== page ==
Amazon is stepping up its competition with Google, Microsoft and IBM with a new service, Bloomberg reported. The service aims to simplify running artificial intelligence software on computers rented from the company.
Accenture has partnered with IT and business process automation company IPsoft to create artificially intelligent technology to perform a variety of tasks at enterprises worldwide. This new AI arm of Accenture is based on IPsoft's cognitive agent, Amelia, which IPsoft bills as "your first digital employee."
The Next Web told the story of Ashok Goel, a computer science professor at Georgia Tech, who added Jill Watson to his list of teaching assistants. Watson helped answer students' questions and helped ease the burden on the other TA's.
Salesforce has acquired deep learning company MetaMind, adding to its ever-growing arsenal of artificial intelligence startups.
Artificial intelligence is "the most important technology that anybody on the planet is working on today," observed to Dave Coplin, the chief envisioning officer at Microsoft U.K.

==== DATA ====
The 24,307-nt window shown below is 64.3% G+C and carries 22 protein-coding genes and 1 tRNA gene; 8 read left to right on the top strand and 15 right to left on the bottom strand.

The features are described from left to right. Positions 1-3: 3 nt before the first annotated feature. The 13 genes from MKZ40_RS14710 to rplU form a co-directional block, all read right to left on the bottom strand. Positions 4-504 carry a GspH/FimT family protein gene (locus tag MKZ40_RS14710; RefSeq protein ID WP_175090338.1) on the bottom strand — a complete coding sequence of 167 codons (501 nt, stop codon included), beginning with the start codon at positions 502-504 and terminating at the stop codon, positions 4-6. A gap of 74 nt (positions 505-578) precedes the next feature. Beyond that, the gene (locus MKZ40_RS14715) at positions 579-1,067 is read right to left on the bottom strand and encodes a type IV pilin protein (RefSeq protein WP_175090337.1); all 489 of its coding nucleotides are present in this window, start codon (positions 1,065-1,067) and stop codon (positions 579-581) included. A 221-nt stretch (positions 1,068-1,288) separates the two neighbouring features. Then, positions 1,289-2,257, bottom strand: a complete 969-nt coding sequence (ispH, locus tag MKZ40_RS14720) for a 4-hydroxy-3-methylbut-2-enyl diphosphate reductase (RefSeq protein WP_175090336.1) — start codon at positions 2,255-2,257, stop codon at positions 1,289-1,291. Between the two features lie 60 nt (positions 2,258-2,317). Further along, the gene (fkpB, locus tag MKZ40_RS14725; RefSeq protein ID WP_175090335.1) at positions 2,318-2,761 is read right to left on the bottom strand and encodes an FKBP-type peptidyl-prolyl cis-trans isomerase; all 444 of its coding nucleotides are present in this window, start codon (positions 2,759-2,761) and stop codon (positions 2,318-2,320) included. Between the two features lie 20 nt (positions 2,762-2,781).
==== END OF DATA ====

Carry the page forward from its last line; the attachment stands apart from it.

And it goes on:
Next week, a new digital assistant launches – and it's supposed to be the most powerful yet. It's called Viv, and it's been in the making for four years, according to an article at the Washington Post.
OpenAI – Elon Musk's artificial intelligence non-profit – plans to release its first set of AI software Wednesday morning, according to Wired. The toolkit can be used to build AI systems via reinforcement learning.
Bot hype is high, but bot technology may not be where people want it to be quite yet. An article at Networkworld dove into the deep blue bot sea, and took a look at how folks are viewing bot offerings.
In an interview with Computerworld Thursday, Tom Davenport, co-author of the forthcoming book Only Humans Need Apply: Winners and Losers in the Age of Smart Machines, made the case for seeing artificial intelligence and robotics not as a threat in the workplace but as an advantage. In short, Davenport said, these technologies will help us do our jobs better.
The online contract review platform LawGeex is pioneering the use of artificial intelligence to evaluate business contracts. On Tuesday, the Israeli startup announced it had raised $2.5 million, which the two year-old company will use to offer its contract review service for free to consumers.